Marvel movies may have the big action scenes, but Marvel TV has always had the jump on telling superhero stories that engage with real-world problems. While The Avengers work to stop an all-powerful alien supervillain from completing his jewelry collection, shows like Luke Cage or Agent Carter tackle real-world issues like racism and sexism. Marvel’s Cloak & Dagger, which is currently airing on Freeform, continues this tradition.
“I think we are at another time in our history where we need to see people that look different than Tony Stark or Peter Parker on the screen,” showrunner Joe Pokaski says.
Based on the Marvel comic book characters of the same name, Cloak & Dagger follows Tyrone Johnson (Aubrey Joseph) and Tandy Bowen (Olivia Holt), two teens growing up on opposite sides of the tracks in New Orleans. After the two are saved by a mysterious force when they are only children, they are bound together. Years later, this manifests in their respective powers: the ability to teleport through the Darkforce dimension for Tyrone and the ability to create daggers of light for Tandy.
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The superpowers are cool, but, for Pokaski, the success of any good superhero story depends on emotion.
“You don’t need to blow up a car, and you don’t need to lift the boat up telekinetically to save us from something,” he says of the superhero genre. For Pokaski, the reason we keep going back to these stories is because they are metaphors to help us understand ourselves emotionally.
“We are also in a place where we are starting to learn that the kids are going to save us all,” he says. “Look at the Parkland students. In a world where they’re told nobody’s going to push the needle on gun control, nobody’s going to stop the NRA, they stand up and they’re heard. I think we need to watch those stories and we need to be reminded that we can all be heroes. Particularly, the kids who are often told to sit down and be quiet, need to stand up and save the world.”
Cloak & Dagger has its emotional throughlines down, and most of them have little to do with being a superhero. Tandy is a poor, quasi-homeless white girl struggling to maintain a relationship with her addict mother, while Tyrone is a black prep school kid struggling to make his parents proud following the death of this older brother. The show does not shy away from exploring the complexities of these diverse, underrepresented identities.
“We wanted to make sure we weren’t just telling white male stories with an actress or telling white male stories with a black man. We wanted to tell stories authentic to who Tandy or Tyrone were,” Pokaski says.
Pokaski understands the limits of his own perspective as a white man in crafting this story, and that self-awareness comes across in the finished product. While the show draws parallels between the oppressions Tandy suffers as a young, poor woman and the ones Tyrone is forced to endure as a young black man in America, it also recognizes the vast differences.
“In the pilot, we deal a lot with the fear you have of the police and the right to fear that you have and the right to skepticism,” says Pokaski. “It felt right to identify that story with Tyrone in an authentic way. With Tandy, the dangers she gets into towards the end of the first episode are representative of the dangers I don’t understand [as a man] every day when I’m walking on the street. I’m not looking over my shoulder the way a young woman might have to.”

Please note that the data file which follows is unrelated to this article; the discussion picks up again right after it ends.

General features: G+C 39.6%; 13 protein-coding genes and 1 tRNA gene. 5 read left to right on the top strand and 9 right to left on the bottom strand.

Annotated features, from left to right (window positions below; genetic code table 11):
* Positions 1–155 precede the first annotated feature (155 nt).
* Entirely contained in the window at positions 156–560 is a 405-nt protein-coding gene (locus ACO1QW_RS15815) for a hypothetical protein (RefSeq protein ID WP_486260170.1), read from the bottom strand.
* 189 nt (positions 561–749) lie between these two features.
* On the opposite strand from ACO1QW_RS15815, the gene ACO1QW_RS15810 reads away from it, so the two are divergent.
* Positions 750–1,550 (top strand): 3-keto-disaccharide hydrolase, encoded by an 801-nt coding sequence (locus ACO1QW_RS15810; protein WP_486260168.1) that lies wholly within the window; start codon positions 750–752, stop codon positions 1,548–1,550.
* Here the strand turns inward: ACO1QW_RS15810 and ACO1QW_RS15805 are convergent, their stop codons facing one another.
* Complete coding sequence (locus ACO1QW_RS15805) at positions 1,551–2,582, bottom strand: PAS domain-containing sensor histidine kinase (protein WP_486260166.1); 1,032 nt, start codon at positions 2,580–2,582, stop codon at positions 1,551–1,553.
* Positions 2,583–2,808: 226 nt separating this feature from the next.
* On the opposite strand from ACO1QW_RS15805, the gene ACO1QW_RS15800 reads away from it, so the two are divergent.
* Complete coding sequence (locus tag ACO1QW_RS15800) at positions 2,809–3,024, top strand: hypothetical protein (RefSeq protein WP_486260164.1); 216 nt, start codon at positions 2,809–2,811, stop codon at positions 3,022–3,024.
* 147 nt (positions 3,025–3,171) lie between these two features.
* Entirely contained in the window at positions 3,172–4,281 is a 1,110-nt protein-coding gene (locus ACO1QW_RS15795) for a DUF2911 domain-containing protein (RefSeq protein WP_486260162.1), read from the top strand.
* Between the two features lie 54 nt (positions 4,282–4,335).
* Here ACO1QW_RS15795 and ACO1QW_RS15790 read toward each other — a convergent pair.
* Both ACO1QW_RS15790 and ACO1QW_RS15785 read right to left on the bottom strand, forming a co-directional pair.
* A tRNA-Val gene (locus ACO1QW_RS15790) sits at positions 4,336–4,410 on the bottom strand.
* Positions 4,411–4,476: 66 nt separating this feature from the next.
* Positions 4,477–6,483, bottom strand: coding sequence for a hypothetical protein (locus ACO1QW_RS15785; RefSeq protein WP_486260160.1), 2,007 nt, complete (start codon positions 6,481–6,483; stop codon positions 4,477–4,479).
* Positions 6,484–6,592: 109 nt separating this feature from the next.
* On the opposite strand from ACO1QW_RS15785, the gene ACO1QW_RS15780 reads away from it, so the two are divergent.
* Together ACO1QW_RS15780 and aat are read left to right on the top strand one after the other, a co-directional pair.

Much of Cloak & Dagger’s narrative power comes from the specificity of its New Orleans setting, where the series films. The comic book is set in New York City, and Pokaski said he “breathed a sigh of relief” when Marvel TV’s Jeph Loeb suggested the series be set somewhere else.
“New York has so many superheroes and we have told all these stories,” says Pokaski. “There is something about [New Orleans] that felt right. There was a sense of an underdog… we call it, in the show, the city that refuses to die and that felt very Cloak & Dagger. The more we have learned about the city, the more it felt like the only place to set the story.”
Much of the show’s visual language, which includes a lot of intimate handheld shots, comes from director Gina Prince-Bythewood , who was behind the camera for the first episode. Prince-Bythewood is the writer-director behind films like Love & Basketball and Beyond the Lights. When Pokaski decided he wanted to do what he calls “a Sundance coming-of-age story set in the Marvel Universe” Prince-Bythewood was at the top of his list.
“If you’ve seen any of her movies, particularly Beyond the Lights, which I think is brilliant, visually, it is exactly what we wanted to do,” says Pokaski. “ She responded to the material, she’s a mother of two boys who wanted to see more people like themselves on the screen.”
Another huge part of the Cloak & Dagger puzzle was finding its two young stars. After a long process, they found Olivia Holt, perhaps best known for Disney XD’s Kickin’ It, and Aubrey Joseph, previously seen on HBO’s The Night Of.
“Gina took a scene that I had written and just had them improv it and I’ve never had an experience like that in casting, where those two were on screen talking to each other, kind of riffing like jazz musicians,” Pokaski says. “I got chills. We all knew.”
Early on, Tyrone and Tandy’s relationship is an intentional slow-burn. They only come face-to-face briefly in the first few episodes, not getting a proper chat in until Episode 4. Pokaski says that, while the first half of the season is about Tandy and Tyrone “helping each other find their mission,” the second half is about “two very unprepared heroes trying to save the world and making mistakes along the way.”
What will that look like? Pokaski teases: “The best intentions gone awry and, hopefully, a complex-enough story that, when [Tandy and Tyrone] get what they want, it’s not at all what they need.”